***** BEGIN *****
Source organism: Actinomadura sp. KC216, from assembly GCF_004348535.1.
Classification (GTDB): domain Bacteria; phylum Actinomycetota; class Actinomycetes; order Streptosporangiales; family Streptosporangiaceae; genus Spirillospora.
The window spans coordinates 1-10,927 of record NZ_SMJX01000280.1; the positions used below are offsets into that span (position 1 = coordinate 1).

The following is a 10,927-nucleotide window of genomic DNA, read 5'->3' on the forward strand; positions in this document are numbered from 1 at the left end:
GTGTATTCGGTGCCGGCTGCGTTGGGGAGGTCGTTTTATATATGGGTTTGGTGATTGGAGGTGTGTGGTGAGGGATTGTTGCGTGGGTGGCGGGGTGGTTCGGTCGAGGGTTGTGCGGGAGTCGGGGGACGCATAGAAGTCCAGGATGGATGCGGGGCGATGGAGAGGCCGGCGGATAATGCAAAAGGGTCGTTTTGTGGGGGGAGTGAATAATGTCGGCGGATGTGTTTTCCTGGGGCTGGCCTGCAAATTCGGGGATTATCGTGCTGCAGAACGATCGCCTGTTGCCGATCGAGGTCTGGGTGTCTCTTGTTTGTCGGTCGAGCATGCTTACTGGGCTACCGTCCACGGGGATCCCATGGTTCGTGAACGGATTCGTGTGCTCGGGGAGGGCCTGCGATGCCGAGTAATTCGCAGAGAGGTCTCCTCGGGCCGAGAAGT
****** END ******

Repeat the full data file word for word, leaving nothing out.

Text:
Source organism: Actinomadura sp. KC216, from assembly GCF_004348535.1.
Classification (GTDB): domain Bacteria; phylum Actinomycetota; class Actinomycetes; order Streptosporangiales; family Streptosporangiaceae; genus Spirillospora.
The window spans coordinates 1-10,927 of record NZ_SMJX01000280.1; the positions used below are offsets into that span (position 1 = coordinate 1).

The following is a 10,927-nucleotide window of genomic DNA, read 5'->3' on the forward strand; positions in this document are numbered from 1 at the left end:
GTGTATTCGGTGCCGGCTGCGTTGGGGAGGTCGTTTTATATATGGGTTTGGTGATTGGAGGTGTGTGGTGAGGGATTGTTGCGTGGGTGGCGGGGTGGTTCGGTCGAGGGTTGTGCGGGAGTCGGGGGACGCATAGAAGTCCAGGATGGATGCGGGGCGATGGAGAGGCCGGCGGATAATGCAAAAGGGTCGTTTTGTGGGGGGAGTGAATAATGTCGGCGGATGTGTTTTCCTGGGGCTGGCCTGCAAATTCGGGGATTATCGTGCTGCAGAACGATCGCCTGTTGCCGATCGAGGTCTGGGTGTCTCTTGTTTGTCGGTCGAGCATGCTTACTGGGCTACCGTCCACGGGGATCCCATGGTTCGTGAACGGATTCGTGTGCTCGGGGAGGGCCTGCGATGCCGAGTAATTCGCAGAGAGGTCTCCTCGGGCCGAGAAGT